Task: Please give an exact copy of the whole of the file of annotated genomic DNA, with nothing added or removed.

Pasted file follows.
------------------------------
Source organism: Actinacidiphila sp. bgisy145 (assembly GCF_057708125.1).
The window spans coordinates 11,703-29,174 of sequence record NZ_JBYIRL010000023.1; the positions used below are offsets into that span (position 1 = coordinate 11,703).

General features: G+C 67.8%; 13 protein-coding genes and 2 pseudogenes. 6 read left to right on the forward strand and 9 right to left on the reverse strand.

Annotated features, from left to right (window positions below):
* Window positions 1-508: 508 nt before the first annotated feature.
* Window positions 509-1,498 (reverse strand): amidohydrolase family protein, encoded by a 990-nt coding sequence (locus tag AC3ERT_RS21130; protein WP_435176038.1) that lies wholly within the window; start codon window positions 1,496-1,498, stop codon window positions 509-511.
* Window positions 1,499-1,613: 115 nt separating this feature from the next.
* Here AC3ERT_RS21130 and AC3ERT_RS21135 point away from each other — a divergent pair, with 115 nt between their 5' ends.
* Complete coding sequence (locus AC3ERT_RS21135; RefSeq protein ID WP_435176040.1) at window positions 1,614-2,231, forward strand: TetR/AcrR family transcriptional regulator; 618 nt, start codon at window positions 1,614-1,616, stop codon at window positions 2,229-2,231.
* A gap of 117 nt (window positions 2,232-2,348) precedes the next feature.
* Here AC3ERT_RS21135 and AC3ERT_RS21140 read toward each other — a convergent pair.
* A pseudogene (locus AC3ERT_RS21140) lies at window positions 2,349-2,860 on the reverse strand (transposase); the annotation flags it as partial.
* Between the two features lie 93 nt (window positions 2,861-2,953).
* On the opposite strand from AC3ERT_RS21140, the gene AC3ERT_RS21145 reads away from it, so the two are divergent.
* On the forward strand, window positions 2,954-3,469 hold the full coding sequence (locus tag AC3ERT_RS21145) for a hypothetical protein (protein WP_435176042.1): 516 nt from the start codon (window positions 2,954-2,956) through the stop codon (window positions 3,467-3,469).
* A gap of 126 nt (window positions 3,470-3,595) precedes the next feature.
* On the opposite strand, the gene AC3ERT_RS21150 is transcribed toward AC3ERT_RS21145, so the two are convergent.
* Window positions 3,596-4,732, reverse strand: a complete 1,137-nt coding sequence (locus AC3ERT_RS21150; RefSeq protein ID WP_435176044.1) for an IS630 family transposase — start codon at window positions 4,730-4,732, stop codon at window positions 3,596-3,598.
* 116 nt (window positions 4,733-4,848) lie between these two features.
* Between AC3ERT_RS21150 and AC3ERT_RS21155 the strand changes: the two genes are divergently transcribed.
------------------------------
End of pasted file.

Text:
Source organism: Actinacidiphila sp. bgisy145 (assembly GCF_057708125.1).
The window spans coordinates 11,703-29,174 of sequence record NZ_JBYIRL010000023.1; the positions used below are offsets into that span (position 1 = coordinate 11,703).

General features: G+C 67.8%; 13 protein-coding genes and 2 pseudogenes. 6 read left to right on the forward strand and 9 right to left on the reverse strand.

Annotated features, from left to right (window positions below):
* Window positions 1-508: 508 nt before the first annotated feature.
* Window positions 509-1,498 (reverse strand): amidohydrolase family protein, encoded by a 990-nt coding sequence (locus tag AC3ERT_RS21130; protein WP_435176038.1) that lies wholly within the window; start codon window positions 1,496-1,498, stop codon window positions 509-511.
* Window positions 1,499-1,613: 115 nt separating this feature from the next.
* Here AC3ERT_RS21130 and AC3ERT_RS21135 point away from each other — a divergent pair, with 115 nt between their 5' ends.
* Complete coding sequence (locus AC3ERT_RS21135; RefSeq protein ID WP_435176040.1) at window positions 1,614-2,231, forward strand: TetR/AcrR family transcriptional regulator; 618 nt, start codon at window positions 1,614-1,616, stop codon at window positions 2,229-2,231.
* A gap of 117 nt (window positions 2,232-2,348) precedes the next feature.
* Here AC3ERT_RS21135 and AC3ERT_RS21140 read toward each other — a convergent pair.
* A pseudogene (locus AC3ERT_RS21140) lies at window positions 2,349-2,860 on the reverse strand (transposase); the annotation flags it as partial.
* Between the two features lie 93 nt (window positions 2,861-2,953).
* On the opposite strand from AC3ERT_RS21140, the gene AC3ERT_RS21145 reads away from it, so the two are divergent.
* On the forward strand, window positions 2,954-3,469 hold the full coding sequence (locus tag AC3ERT_RS21145) for a hypothetical protein (protein WP_435176042.1): 516 nt from the start codon (window positions 2,954-2,956) through the stop codon (window positions 3,467-3,469).
* A gap of 126 nt (window positions 3,470-3,595) precedes the next feature.
* On the opposite strand, the gene AC3ERT_RS21150 is transcribed toward AC3ERT_RS21145, so the two are convergent.
* Window positions 3,596-4,732, reverse strand: a complete 1,137-nt coding sequence (locus AC3ERT_RS21150; RefSeq protein ID WP_435176044.1) for an IS630 family transposase — start codon at window positions 4,730-4,732, stop codon at window positions 3,596-3,598.
* 116 nt (window positions 4,733-4,848) lie between these two features.
* Between AC3ERT_RS21150 and AC3ERT_RS21155 the strand changes: the two genes are divergently transcribed.